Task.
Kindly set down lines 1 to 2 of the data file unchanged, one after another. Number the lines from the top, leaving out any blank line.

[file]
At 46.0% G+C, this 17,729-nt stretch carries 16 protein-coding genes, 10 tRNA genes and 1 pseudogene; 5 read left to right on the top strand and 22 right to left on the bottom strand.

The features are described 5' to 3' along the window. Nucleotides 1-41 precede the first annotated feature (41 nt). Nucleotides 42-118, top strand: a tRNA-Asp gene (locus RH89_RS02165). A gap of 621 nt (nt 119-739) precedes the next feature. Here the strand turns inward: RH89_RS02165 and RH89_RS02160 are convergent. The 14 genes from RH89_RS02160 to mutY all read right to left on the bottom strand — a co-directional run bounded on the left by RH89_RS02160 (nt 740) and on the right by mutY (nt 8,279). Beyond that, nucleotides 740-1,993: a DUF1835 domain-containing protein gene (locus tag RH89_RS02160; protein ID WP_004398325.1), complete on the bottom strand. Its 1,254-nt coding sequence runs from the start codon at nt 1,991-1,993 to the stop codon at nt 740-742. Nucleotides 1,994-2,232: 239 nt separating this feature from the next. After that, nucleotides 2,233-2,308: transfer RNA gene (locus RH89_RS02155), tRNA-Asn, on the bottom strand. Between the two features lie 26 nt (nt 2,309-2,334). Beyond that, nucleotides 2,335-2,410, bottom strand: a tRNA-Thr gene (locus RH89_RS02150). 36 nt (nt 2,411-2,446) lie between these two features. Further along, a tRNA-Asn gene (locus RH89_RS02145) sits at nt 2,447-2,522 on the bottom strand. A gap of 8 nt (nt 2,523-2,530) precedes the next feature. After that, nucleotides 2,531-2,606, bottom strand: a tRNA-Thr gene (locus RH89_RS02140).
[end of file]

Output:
At 46.0% G+C, this 17,729-nt stretch carries 16 protein-coding genes, 10 tRNA genes and 1 pseudogene; 5 read left to right on the top strand and 22 right to left on the bottom strand.

The features are described 5' to 3' along the window. Nucleotides 1-41 precede the first annotated feature (41 nt). Nucleotides 42-118, top strand: a tRNA-Asp gene (locus RH89_RS02165). A gap of 621 nt (nt 119-739) precedes the next feature. Here the strand turns inward: RH89_RS02165 and RH89_RS02160 are convergent. The 14 genes from RH89_RS02160 to mutY all read right to left on the bottom strand — a co-directional run bounded on the left by RH89_RS02160 (nt 740) and on the right by mutY (nt 8,279). Beyond that, nucleotides 740-1,993: a DUF1835 domain-containing protein gene (locus tag RH89_RS02160; protein ID WP_004398325.1), complete on the bottom strand. Its 1,254-nt coding sequence runs from the start codon at nt 1,991-1,993 to the stop codon at nt 740-742. Nucleotides 1,994-2,232: 239 nt separating this feature from the next. After that, nucleotides 2,233-2,308: transfer RNA gene (locus RH89_RS02155), tRNA-Asn, on the bottom strand. Between the two features lie 26 nt (nt 2,309-2,334). Beyond that, nucleotides 2,335-2,410, bottom strand: a tRNA-Thr gene (locus RH89_RS02150). 36 nt (nt 2,411-2,446) lie between these two features. Further along, a tRNA-Asn gene (locus RH89_RS02145) sits at nt 2,447-2,522 on the bottom strand. A gap of 8 nt (nt 2,523-2,530) precedes the next feature. After that, nucleotides 2,531-2,606, bottom strand: a tRNA-Thr gene (locus RH89_RS02140).